'Coded Bias' Is the Most Important Film About AI You Can Watch Today
Before it was even released, Coded Bias was positioned to become essential viewing for anyone interested in the AI ethics debate. The documentary, which was released on Netflix this week, is the kind of film that can and should be shown in countless high school classrooms, where students themselves are subjected to various AI systems in the post-pandemic age of Zoom. It's a refreshingly digestible introduction to the myriad ways algorithmic bias has infiltrated every aspect of our lives—from racist facial recognition and predictive policing systems to scoring software that decides who gets access to housing, loans, public assistance, and more.
But amid the recent high-profile firings of Timnit Gebru and others at Google's AI ethics team, the documentary seems like only one part of a deeper and ongoing story. If we understand algorithmic bias as a form of computationally-imposed ideology, rather than an unfortunate rounding error, we can't simply attack the symptoms. We need to challenge the existence of the racist and capitalist institutions that created those systems in the first place.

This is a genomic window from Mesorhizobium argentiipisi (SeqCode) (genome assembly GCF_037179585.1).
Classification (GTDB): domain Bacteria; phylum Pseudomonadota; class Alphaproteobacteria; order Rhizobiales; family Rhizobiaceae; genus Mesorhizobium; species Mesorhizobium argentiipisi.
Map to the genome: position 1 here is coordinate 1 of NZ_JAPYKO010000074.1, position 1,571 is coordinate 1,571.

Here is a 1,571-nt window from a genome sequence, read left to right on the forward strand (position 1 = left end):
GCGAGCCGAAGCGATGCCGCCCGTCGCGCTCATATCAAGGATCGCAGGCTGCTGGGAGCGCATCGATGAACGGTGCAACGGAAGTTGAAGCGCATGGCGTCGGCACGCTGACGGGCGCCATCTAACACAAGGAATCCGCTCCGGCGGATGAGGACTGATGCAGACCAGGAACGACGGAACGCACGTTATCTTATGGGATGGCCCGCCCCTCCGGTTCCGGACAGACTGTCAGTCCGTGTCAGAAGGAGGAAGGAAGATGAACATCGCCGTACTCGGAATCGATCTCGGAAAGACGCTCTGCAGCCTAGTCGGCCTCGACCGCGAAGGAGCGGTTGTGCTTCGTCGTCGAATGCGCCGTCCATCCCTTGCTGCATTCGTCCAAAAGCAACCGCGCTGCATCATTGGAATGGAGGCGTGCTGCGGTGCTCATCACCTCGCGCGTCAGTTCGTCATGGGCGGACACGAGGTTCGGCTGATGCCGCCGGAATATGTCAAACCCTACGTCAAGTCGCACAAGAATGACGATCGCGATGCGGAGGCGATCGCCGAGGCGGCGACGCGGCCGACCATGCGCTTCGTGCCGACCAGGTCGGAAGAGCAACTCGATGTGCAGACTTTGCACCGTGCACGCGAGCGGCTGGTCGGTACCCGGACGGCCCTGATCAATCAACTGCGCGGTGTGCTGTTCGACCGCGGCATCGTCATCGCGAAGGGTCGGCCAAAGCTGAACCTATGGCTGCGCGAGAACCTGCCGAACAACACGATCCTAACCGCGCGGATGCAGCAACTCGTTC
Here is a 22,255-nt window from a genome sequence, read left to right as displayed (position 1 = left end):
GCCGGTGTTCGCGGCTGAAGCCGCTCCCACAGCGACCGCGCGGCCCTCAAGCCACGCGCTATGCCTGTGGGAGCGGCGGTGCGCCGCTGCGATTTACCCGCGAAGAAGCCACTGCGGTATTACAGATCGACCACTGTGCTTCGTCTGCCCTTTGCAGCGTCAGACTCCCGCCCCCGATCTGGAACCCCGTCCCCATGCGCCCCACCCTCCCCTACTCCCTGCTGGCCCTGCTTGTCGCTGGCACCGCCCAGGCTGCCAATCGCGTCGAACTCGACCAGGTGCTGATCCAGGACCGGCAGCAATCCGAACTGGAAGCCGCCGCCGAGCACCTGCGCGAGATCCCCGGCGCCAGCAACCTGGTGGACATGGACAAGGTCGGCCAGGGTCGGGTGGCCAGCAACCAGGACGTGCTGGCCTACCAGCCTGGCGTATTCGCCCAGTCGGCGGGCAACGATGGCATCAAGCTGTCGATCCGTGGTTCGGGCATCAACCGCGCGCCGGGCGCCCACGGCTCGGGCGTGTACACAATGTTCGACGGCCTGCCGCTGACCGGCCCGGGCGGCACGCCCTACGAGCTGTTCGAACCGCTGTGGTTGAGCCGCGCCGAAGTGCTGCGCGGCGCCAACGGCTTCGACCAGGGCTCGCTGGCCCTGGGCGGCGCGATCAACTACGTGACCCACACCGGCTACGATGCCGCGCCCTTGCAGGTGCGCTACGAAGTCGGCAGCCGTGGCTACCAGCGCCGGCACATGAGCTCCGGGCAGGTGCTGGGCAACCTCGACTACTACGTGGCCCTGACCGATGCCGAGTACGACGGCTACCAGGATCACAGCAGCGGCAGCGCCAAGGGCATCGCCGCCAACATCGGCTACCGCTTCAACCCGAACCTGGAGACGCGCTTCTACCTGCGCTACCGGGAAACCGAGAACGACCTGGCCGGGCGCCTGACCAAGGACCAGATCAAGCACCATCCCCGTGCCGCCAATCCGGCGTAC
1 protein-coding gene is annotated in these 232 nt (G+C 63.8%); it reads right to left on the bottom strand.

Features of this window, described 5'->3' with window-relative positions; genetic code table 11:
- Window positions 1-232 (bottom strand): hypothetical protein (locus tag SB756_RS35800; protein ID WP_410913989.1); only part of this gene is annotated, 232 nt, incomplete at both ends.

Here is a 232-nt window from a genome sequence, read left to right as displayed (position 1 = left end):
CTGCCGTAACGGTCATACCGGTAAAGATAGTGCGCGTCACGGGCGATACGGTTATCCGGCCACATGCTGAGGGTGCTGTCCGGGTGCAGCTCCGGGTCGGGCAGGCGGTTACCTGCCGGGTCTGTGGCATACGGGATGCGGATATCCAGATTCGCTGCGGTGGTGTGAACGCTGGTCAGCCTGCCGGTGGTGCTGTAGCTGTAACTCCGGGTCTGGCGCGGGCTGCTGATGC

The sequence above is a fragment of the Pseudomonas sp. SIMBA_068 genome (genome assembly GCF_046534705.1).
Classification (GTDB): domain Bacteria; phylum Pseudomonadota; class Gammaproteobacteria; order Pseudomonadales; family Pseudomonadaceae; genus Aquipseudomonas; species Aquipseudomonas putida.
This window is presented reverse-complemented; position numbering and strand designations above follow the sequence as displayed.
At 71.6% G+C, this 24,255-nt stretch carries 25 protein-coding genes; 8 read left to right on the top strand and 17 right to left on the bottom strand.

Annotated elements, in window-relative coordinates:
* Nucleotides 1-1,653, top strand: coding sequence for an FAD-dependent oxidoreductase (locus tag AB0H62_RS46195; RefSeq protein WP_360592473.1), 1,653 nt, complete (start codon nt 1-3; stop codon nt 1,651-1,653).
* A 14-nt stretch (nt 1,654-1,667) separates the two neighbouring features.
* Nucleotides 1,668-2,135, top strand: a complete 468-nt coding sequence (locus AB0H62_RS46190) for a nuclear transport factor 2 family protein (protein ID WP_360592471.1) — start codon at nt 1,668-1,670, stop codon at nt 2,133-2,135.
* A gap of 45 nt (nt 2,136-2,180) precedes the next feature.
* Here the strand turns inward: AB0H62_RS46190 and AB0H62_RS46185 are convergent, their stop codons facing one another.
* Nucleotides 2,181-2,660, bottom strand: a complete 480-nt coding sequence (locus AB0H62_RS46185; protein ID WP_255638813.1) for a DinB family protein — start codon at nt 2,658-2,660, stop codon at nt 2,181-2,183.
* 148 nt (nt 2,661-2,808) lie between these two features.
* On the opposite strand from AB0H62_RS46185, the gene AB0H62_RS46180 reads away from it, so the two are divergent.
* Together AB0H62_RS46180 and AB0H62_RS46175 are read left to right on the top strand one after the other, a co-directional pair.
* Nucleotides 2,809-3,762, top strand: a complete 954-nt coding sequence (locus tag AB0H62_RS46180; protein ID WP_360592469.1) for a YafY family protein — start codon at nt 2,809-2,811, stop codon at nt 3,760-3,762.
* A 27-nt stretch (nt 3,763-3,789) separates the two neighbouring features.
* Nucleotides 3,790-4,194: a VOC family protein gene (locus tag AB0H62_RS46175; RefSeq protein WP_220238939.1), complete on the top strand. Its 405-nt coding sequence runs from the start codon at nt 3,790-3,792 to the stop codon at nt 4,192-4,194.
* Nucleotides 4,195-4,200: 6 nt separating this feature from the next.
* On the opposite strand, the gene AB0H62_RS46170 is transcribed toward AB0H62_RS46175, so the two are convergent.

The film follows Joy Buolamwini, a computer scientist and founder of the Algorithmic Justice League, an organization that she started after realizing that facial recognition systems weren't trained to recognize darker-skinned faces. Buolamwini is easily one of the most important figures in the AI field, and she serves as a gateway into a range of stories about how automation has imposed on us a robotic and unjust world—albeit one that merely reflects and amplifies the pre-existing injustices brought about by racism, sexism, and capitalism.